J Integr Plant Biol. ›› 2005, Vol. 47 ›› Issue (3): -.DOI: 10.1111/j.1744-7909.2005.00021.x

• Research Articles •    

Phosphate Availability Alters Lateral Root Anatomy and Root Architecture of Fraxinus mandshurica Rupr. Seedlings

Chu WU, Xing WEI, Hai-Long SUN,Zheng-Quan WANG   

Abstract: Plants have evolved some mechanisms to maximize the efficiency of phosphorus acquisition. Changes in root architecture are one such mechanism. When Fraxinus mandshurica Rupr. seedlings were grown under conditions of low phosphorus availability, the length of cells in the meristem zone of the lateral roots was longer, but the length of cells in the elongation and mature zones of the lateral roots was shorter, compared with seedlings grown under conditions of high phosphorus availability. The elongation rates of primary roots increased as phosphorus availability increased, but the elongation rates of the branched zones of the primary roots decreased. The number of lateral root primordia and the length of the lateral roots decreased as phosphorus availability increased. The topological index (altitude slope) decreased as phosphorus availability increased, suggesting that root architecture tended to be herringbone-like when seedlings were grown under conditions of low phosphate availability. Herringbone-like root systems exploit nutrients more efficiently, but they have higher construction costs than root systems with a branching pattern.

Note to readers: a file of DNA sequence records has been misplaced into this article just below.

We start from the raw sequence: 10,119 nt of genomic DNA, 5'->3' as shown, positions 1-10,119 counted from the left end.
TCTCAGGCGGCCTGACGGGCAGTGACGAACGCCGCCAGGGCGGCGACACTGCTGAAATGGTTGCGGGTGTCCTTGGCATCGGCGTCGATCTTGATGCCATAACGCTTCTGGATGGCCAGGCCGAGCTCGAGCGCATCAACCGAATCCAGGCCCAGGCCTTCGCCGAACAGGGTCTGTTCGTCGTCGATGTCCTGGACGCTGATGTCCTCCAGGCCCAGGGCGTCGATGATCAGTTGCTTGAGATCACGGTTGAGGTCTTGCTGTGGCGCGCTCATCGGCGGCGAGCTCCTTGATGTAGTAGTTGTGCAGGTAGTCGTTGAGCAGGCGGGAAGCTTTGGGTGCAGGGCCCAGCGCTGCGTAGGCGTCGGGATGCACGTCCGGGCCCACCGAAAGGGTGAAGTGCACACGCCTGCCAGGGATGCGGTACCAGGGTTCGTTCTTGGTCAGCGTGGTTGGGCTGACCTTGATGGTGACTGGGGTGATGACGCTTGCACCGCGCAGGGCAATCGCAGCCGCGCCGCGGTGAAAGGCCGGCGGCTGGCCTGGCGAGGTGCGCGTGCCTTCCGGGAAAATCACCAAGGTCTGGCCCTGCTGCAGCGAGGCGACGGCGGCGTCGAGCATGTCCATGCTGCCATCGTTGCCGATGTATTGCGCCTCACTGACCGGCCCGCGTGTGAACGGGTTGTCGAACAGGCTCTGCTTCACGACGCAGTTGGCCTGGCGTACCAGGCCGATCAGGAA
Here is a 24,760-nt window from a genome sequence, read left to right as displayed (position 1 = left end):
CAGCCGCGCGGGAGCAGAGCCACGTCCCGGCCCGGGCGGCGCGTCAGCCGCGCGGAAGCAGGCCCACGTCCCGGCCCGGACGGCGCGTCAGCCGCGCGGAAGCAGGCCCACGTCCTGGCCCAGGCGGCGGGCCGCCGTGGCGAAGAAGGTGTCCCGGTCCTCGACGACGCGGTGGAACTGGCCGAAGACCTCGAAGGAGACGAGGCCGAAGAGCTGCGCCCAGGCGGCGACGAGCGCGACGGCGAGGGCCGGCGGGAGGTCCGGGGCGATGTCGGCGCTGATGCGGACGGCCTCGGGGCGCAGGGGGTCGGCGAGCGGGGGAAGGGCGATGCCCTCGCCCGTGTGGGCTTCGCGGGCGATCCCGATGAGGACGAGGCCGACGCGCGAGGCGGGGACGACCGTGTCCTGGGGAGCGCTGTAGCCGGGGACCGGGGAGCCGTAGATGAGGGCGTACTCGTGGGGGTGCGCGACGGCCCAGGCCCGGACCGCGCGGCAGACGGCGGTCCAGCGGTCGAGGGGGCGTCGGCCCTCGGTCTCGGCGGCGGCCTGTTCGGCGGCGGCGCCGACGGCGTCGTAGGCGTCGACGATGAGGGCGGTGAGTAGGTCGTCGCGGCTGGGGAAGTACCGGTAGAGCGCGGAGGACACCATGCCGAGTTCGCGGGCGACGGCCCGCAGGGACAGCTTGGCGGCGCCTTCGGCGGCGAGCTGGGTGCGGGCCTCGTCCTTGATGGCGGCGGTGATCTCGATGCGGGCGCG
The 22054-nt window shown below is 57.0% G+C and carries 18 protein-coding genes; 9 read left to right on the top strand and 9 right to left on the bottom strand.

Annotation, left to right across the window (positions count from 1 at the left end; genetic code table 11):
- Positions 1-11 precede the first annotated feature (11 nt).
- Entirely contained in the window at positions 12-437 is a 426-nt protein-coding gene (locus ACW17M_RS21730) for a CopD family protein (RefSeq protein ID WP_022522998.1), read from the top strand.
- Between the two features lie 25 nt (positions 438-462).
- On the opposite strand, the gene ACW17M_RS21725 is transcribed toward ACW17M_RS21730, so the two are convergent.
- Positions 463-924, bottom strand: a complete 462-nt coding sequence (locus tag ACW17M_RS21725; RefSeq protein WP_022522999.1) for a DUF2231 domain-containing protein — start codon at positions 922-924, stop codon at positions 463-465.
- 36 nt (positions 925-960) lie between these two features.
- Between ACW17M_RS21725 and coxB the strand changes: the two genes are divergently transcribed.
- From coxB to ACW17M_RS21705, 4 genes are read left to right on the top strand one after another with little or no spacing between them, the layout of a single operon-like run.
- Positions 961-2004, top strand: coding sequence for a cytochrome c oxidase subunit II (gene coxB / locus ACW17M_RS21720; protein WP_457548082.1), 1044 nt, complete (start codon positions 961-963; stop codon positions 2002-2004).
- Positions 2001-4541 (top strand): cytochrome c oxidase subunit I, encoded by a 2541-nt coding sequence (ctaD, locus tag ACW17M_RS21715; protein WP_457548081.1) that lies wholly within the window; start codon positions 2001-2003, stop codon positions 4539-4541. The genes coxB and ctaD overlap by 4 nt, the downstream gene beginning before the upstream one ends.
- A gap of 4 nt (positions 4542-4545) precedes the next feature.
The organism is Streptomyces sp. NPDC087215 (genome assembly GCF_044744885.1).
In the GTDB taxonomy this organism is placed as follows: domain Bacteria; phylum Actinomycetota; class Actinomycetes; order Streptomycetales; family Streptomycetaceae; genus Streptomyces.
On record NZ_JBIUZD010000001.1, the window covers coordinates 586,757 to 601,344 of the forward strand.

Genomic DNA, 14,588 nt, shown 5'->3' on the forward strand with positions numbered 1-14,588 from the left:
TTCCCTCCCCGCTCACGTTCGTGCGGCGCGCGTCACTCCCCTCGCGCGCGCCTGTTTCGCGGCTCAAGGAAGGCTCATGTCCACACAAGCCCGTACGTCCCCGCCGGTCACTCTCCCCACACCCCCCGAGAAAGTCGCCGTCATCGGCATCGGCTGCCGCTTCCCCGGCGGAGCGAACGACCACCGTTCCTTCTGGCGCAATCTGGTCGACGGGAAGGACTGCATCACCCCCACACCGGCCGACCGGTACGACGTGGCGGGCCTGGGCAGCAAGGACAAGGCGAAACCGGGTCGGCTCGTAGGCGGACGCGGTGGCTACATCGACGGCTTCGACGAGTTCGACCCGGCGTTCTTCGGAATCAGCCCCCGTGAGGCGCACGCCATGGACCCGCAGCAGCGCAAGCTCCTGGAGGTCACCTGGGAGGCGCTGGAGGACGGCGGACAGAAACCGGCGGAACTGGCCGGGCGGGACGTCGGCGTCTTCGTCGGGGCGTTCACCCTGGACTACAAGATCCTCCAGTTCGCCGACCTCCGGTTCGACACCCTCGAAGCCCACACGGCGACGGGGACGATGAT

Key words: Fraxinus mandshurica Rupr., lateral root anatomy, phosphate availability, root architecture.

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